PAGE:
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With your CRM as the master data collection, the goal is to integrate the various platforms that sales and marketing use (email, social media tools, landing pages, etc) and let the appropriate data sync between platforms. For instance, if a website visitor converts on a landing page their contact information should be synchronized with the master data collection. Data synchronization across multiple business applications is vital to ensure everyone within the organization can access single customer view – a single, consistent, accurate and holistic view of your organisation’s customers, prospects and their data.

Application Synchronization Depending on the applications you are integrating, you might have the choice of one-way or two-way synchronization. With one-way sync data only flows in one direction. For example if you are using one-way sync, data flows from HubSpot to Salesforce. If a contact is updated in HubSpot, Salesforce will automatically reflect this change. However, because the data only flows in one direction, if the contact is updated in Salesforce it would not be reflected in HubSpot. Twoway sync allows information to be exchanged between platforms in both ways. This more sophisticated exchange of information between two platforms allows data to flow freely, in near real time, while maintaining accurate data across multiple platforms.

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Application Programing Interface If the applications that you wish to connect do not offer out of the box integration, or you would like to implement more sophisticated integration, you might have the opportunity to build a custom integration using the application’s APIs. An API is the set of “switches and levers� that a software service exposes so that other programs and services can interact with it. You can request data from the service through its API, and with the proper permissions you use the API to send data to the service. Each exchange of data is know as an API call. Most applications have a daily or monthly limit on the number of API calls that you can make.

Data migration In cases where you are moving marketing data from one platform to another it is important to consult the IT team and plan a data migration strategy. Data is gold in the digital economy and any complications or inaccuracies resulting from data migration could have damaging downstream effects to your master data collection. Your IT team will have skills required to evaluate if data can be exported from one platform and imported into another, ensure that data integrity is maintained, and that multiple data backups are maintained.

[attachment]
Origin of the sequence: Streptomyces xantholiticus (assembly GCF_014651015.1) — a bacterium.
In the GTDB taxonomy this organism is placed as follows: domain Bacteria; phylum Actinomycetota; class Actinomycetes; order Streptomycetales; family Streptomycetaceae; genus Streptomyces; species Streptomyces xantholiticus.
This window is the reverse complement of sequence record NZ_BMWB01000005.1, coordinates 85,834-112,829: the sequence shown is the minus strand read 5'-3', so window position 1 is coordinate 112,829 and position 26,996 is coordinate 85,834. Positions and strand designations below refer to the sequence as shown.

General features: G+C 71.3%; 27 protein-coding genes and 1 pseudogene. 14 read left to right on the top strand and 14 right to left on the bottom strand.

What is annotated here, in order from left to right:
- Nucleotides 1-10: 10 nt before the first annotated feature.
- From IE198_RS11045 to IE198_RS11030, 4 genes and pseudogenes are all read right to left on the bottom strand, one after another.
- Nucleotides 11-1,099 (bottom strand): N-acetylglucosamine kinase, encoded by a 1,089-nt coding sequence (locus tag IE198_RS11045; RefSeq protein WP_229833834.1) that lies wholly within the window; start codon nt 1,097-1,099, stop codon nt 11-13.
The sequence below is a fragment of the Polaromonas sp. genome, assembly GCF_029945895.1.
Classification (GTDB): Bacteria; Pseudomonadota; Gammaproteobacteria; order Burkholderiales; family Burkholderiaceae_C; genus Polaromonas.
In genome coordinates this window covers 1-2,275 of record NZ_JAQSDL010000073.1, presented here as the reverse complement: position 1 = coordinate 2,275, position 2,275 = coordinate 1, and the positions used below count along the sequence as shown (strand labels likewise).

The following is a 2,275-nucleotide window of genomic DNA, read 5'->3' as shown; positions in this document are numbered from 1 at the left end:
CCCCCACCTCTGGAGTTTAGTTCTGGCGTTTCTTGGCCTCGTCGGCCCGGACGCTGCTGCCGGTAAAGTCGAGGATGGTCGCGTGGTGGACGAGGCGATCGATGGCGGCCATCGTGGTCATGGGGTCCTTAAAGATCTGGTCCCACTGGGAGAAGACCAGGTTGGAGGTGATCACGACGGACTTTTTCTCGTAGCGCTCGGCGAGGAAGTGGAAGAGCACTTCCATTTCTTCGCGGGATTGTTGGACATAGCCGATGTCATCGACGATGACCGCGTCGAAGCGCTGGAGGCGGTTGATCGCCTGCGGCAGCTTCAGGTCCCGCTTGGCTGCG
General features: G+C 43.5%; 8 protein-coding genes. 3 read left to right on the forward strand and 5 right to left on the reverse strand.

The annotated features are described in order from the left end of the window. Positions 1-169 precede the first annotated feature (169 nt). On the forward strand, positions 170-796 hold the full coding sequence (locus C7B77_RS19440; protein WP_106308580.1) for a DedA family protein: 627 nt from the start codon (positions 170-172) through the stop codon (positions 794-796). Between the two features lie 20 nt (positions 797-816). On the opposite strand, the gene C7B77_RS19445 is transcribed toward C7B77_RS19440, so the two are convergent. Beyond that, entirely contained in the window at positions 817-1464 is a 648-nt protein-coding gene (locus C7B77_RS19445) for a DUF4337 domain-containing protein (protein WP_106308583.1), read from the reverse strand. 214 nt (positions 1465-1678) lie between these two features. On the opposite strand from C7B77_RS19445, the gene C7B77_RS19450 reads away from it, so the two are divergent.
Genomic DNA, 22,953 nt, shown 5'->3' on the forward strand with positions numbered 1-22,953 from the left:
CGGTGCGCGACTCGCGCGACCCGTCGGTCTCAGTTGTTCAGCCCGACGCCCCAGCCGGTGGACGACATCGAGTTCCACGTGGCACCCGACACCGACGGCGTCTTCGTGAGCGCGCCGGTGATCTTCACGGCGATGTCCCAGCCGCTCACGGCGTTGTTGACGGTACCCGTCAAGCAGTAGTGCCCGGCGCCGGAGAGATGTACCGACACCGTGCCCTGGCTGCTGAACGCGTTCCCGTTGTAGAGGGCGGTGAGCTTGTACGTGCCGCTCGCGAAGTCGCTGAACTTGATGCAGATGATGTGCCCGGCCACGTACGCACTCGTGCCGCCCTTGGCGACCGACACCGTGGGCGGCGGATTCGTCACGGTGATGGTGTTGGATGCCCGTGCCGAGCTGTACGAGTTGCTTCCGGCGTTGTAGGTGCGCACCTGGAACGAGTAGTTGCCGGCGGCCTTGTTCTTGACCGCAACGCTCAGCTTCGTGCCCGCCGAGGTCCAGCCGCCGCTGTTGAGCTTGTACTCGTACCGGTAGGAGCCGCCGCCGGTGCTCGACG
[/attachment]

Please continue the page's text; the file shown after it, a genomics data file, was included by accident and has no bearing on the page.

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Control Traditionally, the IT team owned and managed most company data. The IT team is used to having control over data sources, how data is governed, and the technical environment that the business’s applications run in. Cloud based technology is quickly shifting the role that the IT department plays within an organization. Instead of building and maintaining on-premise IT infrastructure, cloud based technology enables organizations to the take advantage of world class information technology infrastructure, often at a fraction of the cost of building lesser homegrown systems. IT teams can now focus on leveraging new technology to create operational efficiencies, audit new solutions, and train new users.

On-premise systems vs Cloud computing Ever wonder what all that technology in the back of your office does? Traditionally, corporate IT teams built and managed on-premise IT infrastructure – a complicated network of physical hardware and software responsible for powering things like your corporate email, phone systems, or business applications, like CRM. Because each office location had to own their own hardware within their four walls, organizations incurred huge capital expenditures on servers, memory, and networking infrasture. Additionally, IT teams constantly had to install software updates and run security audits to ensure all systems were running properly. With an on-premise IT infrastructure model,